Thursday, January 26, 2012

Why I Love Conventions

By C.J. West

Last weekend I visited the ALA Midwinter Meeting in Dallas as a volunteer for Mystery Day, several panel presentations by current mystery writers. This morning I was thinking about how energized I am when I come away from these meetings and wondered why.

For those of you who’ve never been to an ALA meeting, the exhibit floor displays everything from books, to furniture, to technology, hundreds of booths with hi tech displays offer anything you’d need to open a library save the bricks, mortar and plumbing. Major publishers display thousands of books, but very few authors have a presence. If you’re an author and you rent a booth at one of these shows, be prepared to give away lots of books. Publishers come with cases of them and offer them free by the hundreds.

My focus for the day was a room in the back corner, arranged with a stage and about 50 chairs for panel discussions.

You’d think I’d be tired of listening to panels by now. A few years ago I started going to conventions to meet people in the business. I was always that kid in school who followed the rules, so when I started attending conventions, I sat in the audience for panels, lots of panels. That's what's on the schedule during the day, so that's what I did. I’ve listened in on some great conversations and I’ve seen more than a few fall flat.

The success of a panel in my eyes comes down to two factors. A panel needs either a rock star or a fantastic moderator. A rock star needs no explanation. Certain writers like Tim Hallinan, Dennis Lehane, or Charlaine Harris can carry a panel no matter who is asking the questions. The only thing that can spoil a panel with a rock star is a newbie who hogs the conversation.

Absent a rock star, a moderator makes or breaks the panel. The irony is that the moderator does the most work by far and receives almost no credit whatsoever. Anyone can ask:

“What’s your writing process? Or schedule? Or office space?”

“Why is (insert main character name here) fun to write?”

“How much research do you do?”

Blah. Blah. Blah. Heard it all before.

I admit if you’ve never heard an author panel before, the answers would be interesting. After 50 times, not so much. 

I was really impressed at last year’s Bouchercon by the job Ruth Jordan and Judy Bobalik did coming up with unique ideas for panels. They helped the moderators and authors put on a brilliant show. A great panelist can also make a panel fun. JoAnna Slan told a story about a dead armadillo that she turned into a table lamp. I’d heard the story. I knew she was going to tell it. I still couldn’t help laughing.

But not every panel can have an armadillo-turned-table-lamp story. Even if it could, it’s important to have someone driving the ship on an interesting course the rest of the time.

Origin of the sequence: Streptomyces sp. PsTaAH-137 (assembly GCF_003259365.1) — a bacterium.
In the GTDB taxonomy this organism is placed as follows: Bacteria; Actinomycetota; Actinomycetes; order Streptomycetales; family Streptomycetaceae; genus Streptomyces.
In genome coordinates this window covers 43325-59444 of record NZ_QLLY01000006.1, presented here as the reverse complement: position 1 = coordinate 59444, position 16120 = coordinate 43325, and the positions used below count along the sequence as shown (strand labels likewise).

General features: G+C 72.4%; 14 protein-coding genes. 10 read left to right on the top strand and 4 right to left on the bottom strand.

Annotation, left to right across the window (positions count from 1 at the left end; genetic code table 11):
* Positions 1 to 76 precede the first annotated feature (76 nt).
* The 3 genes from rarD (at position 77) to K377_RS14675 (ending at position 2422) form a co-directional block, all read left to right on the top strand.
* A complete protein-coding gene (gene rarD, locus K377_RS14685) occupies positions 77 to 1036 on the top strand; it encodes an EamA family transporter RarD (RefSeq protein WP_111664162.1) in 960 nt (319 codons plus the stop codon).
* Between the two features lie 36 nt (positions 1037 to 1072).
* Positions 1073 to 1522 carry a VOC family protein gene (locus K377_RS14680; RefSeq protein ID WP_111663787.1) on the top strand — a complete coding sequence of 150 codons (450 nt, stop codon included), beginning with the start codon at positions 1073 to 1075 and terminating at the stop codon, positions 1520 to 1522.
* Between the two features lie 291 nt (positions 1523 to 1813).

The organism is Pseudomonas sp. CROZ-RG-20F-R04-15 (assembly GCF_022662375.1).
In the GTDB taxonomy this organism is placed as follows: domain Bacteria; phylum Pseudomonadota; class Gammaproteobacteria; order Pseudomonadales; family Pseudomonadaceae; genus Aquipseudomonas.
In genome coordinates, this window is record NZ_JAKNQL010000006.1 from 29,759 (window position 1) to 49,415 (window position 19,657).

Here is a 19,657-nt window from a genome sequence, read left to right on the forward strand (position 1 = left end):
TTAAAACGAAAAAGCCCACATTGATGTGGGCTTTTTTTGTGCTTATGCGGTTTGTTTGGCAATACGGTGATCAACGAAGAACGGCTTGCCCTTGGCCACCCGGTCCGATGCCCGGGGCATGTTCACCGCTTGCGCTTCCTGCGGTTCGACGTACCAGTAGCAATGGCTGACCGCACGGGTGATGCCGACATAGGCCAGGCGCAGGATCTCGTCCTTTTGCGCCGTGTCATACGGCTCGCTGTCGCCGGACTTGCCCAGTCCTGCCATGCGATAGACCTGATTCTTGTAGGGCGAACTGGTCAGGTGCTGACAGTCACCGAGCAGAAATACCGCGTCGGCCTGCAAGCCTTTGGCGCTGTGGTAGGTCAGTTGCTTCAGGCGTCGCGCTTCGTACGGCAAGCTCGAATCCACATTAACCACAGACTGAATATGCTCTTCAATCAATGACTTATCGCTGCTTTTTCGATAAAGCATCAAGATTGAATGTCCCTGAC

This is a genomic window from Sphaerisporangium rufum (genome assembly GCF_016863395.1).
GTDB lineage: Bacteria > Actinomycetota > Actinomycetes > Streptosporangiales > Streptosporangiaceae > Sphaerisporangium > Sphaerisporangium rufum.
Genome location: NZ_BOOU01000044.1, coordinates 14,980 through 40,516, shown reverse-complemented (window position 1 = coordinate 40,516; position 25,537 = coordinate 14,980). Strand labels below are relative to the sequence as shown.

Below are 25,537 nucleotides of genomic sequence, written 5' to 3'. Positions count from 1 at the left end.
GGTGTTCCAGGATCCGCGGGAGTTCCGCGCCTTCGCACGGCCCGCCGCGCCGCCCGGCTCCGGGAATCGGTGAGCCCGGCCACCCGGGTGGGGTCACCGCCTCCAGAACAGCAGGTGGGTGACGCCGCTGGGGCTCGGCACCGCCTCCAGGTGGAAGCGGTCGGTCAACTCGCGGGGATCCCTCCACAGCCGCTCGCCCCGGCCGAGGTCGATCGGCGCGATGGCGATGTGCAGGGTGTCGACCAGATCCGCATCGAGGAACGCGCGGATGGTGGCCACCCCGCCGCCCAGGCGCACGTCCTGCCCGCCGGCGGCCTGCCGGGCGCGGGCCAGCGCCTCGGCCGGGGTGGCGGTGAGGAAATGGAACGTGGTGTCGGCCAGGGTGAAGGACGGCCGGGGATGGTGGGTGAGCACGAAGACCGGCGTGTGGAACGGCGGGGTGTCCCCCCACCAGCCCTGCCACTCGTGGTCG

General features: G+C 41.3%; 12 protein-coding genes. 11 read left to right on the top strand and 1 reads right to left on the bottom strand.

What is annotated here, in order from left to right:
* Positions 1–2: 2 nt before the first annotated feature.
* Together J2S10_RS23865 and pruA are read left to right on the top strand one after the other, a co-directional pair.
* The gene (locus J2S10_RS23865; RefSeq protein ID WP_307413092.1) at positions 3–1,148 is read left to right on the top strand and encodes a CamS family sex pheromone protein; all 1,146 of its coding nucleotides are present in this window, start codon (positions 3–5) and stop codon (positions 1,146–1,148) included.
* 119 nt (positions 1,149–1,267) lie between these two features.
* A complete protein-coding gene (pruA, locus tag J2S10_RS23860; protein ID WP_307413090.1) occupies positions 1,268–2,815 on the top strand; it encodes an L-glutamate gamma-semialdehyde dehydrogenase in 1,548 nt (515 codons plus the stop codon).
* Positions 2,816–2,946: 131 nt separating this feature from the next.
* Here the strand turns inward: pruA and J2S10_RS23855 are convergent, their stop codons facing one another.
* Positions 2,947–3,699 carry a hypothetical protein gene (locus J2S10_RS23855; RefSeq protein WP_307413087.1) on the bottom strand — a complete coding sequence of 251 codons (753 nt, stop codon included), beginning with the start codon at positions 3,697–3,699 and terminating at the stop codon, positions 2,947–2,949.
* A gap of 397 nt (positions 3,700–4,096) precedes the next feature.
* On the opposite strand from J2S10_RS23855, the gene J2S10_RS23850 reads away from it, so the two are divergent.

A great moderator takes a topic and gives the writers fodder for thought. The discussion gets the writers to share great ideas about their latest book, the writing life, and society in general. It’s these ideas that inspire me when I get back to my desk.

So tell me, do you notice moderators ? Who’s your favorite?


  1. You're right about panels. They can be terrific or deadly dull, depending on so many things. You, of course, did a terrific job of moderating your panel on ebooks at B-con 2010. I also think Hilary Davidson is a great moderator: very gracious and well prepared.

    This makes me eager to attend Left Coast Crime this year. I too become very energized after meeting with readers and writers!

  2. I have to say that L.J. did a fabulous job moderating her panel discussions at Left Coast Crime last year. The prep time she put in for each of those panels was clear. She had great questions because not only did she know the topic, she'd done her research on each of the panelists.

    Moderators should be pretty much invisible. When they become visible, it's either because they save the day by stepping in to wrench control back from a verbose participant, or they sit there and let everyone's time be wasted.

  3. Thanks LJ. It's hard not to come away inspired with so many great ideas floating around. The enthusiasm is contagious.

    I agree Peg. It's obvious when a moderator has done their homework. It's a shame that moderators are relegated to invisibility when they are so often the ones doing the heavy lifting.

    I had one panelist say to me this year, "I don't do any preparation. I just show up." This author has been on dozens of panels and simply walks in, sits down, and answers off the cuff. Contrast that to a great moderator I know who reads a book by each panelist she hosts when preparing for a conference. That's 60 hours+ of work if you read at my pace!

    I wish the audience understood the investment of time and did something to reward those great moderators who really put the time in.


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